Formally the Writing Up period is recognised by institutions neither as automatically full-time nor as automatically part-time and this is right, since it simply depends upon the circumstances of the inndividual student. We seek to maintain this current flexibility in the regulations. If it would help to formalize the situation of research students writing up, institutions could be required to confiirm that the student in question is continuing on a full or on a part-time basis, in the latter case perhaps with the wording that they have ceased full-time study altogether. (The suggested wording of this latter case would not, however, be suitable for the case outlined in my section (2) above, where a student has to switch due to lack of funding from full to part-time study after a year in order tto continue, since they may be able to switch back to full-time subsequently upon new funding becoming available.)
Restoration of Housing Benefit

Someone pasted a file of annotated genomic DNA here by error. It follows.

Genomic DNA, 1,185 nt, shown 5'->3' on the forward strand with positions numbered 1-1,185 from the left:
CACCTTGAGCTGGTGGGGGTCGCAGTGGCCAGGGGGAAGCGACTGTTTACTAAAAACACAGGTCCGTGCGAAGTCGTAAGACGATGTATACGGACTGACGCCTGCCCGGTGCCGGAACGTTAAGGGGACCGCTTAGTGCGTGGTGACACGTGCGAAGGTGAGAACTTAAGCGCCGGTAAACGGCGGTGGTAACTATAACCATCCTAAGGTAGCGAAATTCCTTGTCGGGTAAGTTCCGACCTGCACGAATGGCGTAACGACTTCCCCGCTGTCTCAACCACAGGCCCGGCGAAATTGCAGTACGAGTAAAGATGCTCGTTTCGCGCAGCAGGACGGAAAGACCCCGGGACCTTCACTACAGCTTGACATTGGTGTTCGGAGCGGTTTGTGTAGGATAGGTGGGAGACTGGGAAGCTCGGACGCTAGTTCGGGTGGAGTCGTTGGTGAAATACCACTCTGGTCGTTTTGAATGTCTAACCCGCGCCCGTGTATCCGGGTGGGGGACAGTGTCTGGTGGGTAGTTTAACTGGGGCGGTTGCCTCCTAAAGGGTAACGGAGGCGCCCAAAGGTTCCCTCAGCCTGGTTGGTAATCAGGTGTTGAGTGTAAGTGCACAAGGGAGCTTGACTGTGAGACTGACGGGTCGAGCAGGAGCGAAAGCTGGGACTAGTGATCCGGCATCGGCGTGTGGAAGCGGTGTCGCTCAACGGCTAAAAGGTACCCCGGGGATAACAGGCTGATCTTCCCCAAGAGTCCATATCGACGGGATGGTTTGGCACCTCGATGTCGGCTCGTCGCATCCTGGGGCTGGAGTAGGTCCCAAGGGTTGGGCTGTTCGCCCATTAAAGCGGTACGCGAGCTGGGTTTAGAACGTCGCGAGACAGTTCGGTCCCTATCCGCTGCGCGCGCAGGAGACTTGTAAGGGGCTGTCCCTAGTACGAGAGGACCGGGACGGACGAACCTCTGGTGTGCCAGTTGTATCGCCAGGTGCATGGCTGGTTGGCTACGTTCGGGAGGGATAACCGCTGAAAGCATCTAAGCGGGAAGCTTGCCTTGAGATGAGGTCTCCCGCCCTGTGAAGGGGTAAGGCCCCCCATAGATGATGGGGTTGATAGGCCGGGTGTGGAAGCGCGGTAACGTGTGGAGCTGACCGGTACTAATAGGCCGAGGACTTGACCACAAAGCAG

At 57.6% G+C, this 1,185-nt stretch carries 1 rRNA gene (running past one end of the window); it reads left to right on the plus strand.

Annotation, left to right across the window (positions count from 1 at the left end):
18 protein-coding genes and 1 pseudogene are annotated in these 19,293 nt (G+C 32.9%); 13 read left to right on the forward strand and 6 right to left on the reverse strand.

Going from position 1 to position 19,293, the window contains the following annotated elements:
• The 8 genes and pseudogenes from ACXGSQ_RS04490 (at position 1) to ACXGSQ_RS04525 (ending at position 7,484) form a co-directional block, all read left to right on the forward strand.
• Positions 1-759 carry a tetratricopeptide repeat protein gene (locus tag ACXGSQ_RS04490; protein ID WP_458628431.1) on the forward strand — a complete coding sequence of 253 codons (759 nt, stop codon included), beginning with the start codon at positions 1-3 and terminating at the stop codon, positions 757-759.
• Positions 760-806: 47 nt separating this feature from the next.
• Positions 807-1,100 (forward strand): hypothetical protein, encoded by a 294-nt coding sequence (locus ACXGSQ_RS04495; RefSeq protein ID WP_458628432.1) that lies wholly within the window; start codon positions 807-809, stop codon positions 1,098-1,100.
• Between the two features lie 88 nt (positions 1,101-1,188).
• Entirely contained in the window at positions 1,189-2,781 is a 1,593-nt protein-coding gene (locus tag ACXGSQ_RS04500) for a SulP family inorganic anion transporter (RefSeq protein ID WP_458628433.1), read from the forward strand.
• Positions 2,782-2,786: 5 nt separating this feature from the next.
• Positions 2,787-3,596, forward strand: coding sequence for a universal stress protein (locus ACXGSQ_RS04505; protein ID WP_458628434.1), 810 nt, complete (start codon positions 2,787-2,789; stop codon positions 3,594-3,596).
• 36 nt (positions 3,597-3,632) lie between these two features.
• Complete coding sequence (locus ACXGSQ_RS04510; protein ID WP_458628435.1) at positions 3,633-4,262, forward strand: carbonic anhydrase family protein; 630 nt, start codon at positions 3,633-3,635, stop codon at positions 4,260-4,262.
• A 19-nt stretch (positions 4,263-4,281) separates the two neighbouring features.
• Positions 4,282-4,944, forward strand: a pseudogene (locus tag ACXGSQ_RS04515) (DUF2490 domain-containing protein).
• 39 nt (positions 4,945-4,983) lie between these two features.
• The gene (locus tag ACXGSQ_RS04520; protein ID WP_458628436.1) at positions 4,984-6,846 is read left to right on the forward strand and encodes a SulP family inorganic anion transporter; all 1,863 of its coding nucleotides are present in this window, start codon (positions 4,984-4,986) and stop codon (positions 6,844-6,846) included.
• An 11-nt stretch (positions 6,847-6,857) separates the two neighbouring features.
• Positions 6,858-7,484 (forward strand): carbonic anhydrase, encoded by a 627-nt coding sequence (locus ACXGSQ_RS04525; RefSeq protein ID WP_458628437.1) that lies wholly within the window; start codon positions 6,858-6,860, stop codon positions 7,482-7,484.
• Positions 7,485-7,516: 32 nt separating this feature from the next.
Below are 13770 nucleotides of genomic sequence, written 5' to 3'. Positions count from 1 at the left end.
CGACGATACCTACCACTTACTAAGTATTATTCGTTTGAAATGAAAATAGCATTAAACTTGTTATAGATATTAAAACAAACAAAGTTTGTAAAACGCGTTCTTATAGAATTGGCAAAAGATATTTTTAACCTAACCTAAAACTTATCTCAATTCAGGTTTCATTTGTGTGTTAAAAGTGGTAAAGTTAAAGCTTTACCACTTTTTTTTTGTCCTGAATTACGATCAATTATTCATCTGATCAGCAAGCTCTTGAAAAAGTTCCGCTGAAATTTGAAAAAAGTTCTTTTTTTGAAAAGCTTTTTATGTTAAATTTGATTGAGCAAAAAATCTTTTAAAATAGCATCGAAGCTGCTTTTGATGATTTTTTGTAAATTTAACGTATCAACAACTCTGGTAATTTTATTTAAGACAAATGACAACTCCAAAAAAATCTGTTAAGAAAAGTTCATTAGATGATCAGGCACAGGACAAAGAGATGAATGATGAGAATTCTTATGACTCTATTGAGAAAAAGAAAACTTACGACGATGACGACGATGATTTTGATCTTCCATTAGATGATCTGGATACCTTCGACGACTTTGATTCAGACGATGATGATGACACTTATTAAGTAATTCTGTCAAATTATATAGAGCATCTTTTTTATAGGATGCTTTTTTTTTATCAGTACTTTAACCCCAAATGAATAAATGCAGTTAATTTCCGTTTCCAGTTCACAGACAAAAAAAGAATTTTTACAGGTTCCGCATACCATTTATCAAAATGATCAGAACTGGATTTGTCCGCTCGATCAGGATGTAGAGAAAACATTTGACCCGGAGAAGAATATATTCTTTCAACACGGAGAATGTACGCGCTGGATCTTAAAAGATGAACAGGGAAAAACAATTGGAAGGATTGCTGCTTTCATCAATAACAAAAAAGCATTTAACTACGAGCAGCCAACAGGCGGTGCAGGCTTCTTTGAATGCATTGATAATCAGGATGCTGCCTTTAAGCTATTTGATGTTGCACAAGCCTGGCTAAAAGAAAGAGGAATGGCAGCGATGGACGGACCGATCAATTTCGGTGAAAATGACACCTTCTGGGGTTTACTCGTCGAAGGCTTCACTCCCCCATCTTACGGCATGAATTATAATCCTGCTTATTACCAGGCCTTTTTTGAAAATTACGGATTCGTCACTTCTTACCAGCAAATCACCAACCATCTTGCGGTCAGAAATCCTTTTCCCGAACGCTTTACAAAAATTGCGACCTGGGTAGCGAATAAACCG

Full-time postgraduate students were taken out of eligibilty for Housing Benefit at the same as undergraduate students. The NPC argued against this at the time. It is the case now that many postgraduaates fail to complete their courses due to financial hardship. This is a waste of resources in Higher Education, amongst other things. The restoration of Housing Benefit, awarded respectively on the sstandard basis of genuinely low income where it occurs, would go some way to alleviating hardship, on its own solving many problems at a stroke, and so we recommend this. With reference to my section ( (4) above, if nothing else is available, this would be particularly appropriate to those who are writing up their research dissertations: this is because such students will have lost their funding and wwould wish to complete as soon as they can, to enable them to progress in the job market, which would be to the benefit of both student and Higher Education as a whole.
There are a variety of postgraduate study circumstances which the proposed Amendments appear not to recognise, in particular that no (non-PGCE) postgraduate has a mandatory award for funding which is guuaranteed for the duration of their course of study, even where their study progress is good. We request that the regulations treat postgraduate students with more flexibility than the current proposalls seem to suggest.